If it weren't for Mike, the trip could have been real interesting. Virtually NO ONE in Russia speaks English, not even a word. The Cyrillic alphabet doesn't help Westerners either. Needless to say, I got really good at miming, so watch out for a game of charades when I get back to the U.S!
The one piece of advice I got before the Russia trip was to never EVER ride in a taxi. I was told that driving there is a zoo and riding in a taxi is a sure sentence to a near death experience. Needless to say, that was the first thing we did upon arrival. In order to enter the country without a visa, we were required to purchase a "city bus tour" aka "swerving in a sketchy white van through Saint Petersburg to be dropped off at the center" tour. It was a real welcoming gesture on the Russian's part.
Ironically, the Russian taxi system turned out to be one of my favorite parts about the country. If you stand on the side of the road and hold your hand out, literally the first car to pass will pull over. If they feel like giving you a lift, you settle on a price and are soon on your way, at what feels like an 80 MPH high speed chase toward your destination. We found this service to be extremely helpful en route to and from the bars each night.
Alex and I spent our first day visiting the Hermitage and seeing all the other major sites in the city. There are some truly spectacular and out of place looking buildings. For example, the church below. For some reason, I couldn't get over the fact that it looked like it belonged in a plastic amusement park, but I was seeing it as a real cathedral in real life.
As a whole, I would not consider Saint Petersburg a beautiful city. It has a very industrial feel with overcrowded streets, traffic in a constant state of disarray and practical looking cement style high rise, state-owned buildings. I couldn’t help but have communism lingering in the back of my mind, and it wasn’t hard to imagine what the city may have been like 20 years ago.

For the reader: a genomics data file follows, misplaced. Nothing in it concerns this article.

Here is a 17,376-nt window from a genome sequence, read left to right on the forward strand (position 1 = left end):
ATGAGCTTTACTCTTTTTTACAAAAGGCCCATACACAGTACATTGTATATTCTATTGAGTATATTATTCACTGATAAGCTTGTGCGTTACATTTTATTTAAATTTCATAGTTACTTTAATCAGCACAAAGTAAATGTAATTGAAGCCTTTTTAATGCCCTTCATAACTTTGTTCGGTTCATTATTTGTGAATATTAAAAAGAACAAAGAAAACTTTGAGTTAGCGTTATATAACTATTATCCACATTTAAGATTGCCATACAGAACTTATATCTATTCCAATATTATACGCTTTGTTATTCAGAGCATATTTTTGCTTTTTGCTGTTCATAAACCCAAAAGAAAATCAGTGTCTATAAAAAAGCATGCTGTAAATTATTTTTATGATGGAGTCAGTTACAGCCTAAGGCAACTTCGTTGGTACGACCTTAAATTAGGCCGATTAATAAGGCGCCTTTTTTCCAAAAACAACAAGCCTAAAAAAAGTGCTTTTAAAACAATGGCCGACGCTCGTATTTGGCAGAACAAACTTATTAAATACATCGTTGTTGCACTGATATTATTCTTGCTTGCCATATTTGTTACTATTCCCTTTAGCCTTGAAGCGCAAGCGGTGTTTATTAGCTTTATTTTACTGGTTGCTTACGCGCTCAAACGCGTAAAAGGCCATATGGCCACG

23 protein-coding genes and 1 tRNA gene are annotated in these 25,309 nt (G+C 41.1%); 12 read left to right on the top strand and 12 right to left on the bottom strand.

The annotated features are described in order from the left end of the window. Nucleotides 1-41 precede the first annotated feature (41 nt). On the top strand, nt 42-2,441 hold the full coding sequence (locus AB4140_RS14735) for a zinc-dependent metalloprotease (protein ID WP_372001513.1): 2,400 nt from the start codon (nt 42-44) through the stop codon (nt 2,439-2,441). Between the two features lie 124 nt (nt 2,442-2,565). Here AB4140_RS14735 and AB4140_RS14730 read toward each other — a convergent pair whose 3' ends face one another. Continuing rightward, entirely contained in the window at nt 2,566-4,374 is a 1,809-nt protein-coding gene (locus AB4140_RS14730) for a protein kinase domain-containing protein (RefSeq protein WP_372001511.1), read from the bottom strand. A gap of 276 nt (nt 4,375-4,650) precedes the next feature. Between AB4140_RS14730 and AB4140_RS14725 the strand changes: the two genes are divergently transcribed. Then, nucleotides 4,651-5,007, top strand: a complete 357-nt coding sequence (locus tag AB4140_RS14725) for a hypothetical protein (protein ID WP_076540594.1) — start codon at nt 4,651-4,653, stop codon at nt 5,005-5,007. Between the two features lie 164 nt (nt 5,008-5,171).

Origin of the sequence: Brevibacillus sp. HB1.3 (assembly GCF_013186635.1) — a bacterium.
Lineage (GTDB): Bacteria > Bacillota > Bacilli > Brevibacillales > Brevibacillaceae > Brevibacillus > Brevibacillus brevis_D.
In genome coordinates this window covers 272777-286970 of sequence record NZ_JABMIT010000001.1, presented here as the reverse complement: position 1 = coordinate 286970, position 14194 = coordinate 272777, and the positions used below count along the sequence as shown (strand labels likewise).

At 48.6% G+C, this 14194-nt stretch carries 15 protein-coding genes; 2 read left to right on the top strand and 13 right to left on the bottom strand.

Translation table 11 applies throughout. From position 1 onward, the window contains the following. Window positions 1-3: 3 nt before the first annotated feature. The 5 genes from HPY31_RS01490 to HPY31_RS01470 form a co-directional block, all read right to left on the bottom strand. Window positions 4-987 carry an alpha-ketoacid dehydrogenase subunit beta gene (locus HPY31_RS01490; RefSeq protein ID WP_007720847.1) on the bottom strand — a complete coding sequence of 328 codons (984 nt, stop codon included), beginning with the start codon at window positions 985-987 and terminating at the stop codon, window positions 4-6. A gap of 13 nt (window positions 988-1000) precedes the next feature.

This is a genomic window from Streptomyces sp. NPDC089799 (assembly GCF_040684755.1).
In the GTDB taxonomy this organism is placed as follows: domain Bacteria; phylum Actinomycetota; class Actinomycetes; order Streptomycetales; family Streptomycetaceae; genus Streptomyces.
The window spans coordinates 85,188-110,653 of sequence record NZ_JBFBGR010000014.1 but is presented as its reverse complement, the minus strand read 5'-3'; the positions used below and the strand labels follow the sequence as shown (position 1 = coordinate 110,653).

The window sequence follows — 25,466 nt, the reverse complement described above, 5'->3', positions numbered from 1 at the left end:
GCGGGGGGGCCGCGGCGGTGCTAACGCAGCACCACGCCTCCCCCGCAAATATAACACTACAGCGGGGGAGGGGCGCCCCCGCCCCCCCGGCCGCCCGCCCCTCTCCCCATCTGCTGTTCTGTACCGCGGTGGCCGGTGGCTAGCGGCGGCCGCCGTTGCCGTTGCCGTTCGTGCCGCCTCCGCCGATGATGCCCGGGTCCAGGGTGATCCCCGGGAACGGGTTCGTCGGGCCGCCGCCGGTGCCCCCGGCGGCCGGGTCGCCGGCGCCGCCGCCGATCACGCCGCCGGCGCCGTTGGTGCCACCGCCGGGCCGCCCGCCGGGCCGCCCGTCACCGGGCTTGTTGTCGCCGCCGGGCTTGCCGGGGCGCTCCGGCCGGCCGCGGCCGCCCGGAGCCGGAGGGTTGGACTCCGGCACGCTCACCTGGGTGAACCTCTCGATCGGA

There are however, a few random and out of place gems in the city, that just make you scratch your head and ponder. For example, a subway stop with mosaic walls and chandeliers, mind blowing cathedrals built for each of the major churches (yes, I’m still wondering why a communist government would be so interested in building churches) and gorgeous women clad in fur coats, fur scarves, fur hats and high heels.
It wasn’t they type of city I would want to spend a day wandering the streets and taking it all in, but the culture and history definitely made Russia an interesting place that fascinated me. Despite their current “democratic” state, the government is still very corrupt. The police take bribes, elections are rigged and students pay teachers for grades.
It’s hard to believe that just two decades ago everyone had a closet full of the same outfits, each kitchen had the exact same appliances, there were only a few restaurants and multiple families shared a flat with each family in one bedroom. A Russian girl told me about a movie where the main character travels from Moscow to Saint Petersburg, and wakes up in a foreign flat, but cant tell if it belongs to him or someone else, because everything looks the same. Totally believable.
Today, the city is more cultural and has become infused with western staples such as McDonalds, Subway and a variety of coffee shops. The transition process is continually moving forward, but a part of the society still clings to the nostalgic past. This is evident in a giant monument for Lenin topped with the communism star in the city center and the menial jobs that still exist, such as attendants at the bottom of the escalator in the metro and waiting at the top of staircases in public places.
During our three day visit I did see a few “hardened criminals” and begging babushkas, but was also entranced by a society rich in history and culture. I cant say that Russia is at the top of my list of places to return to, but it is definitely one in which I am intrigued by and am anxious to learn more about.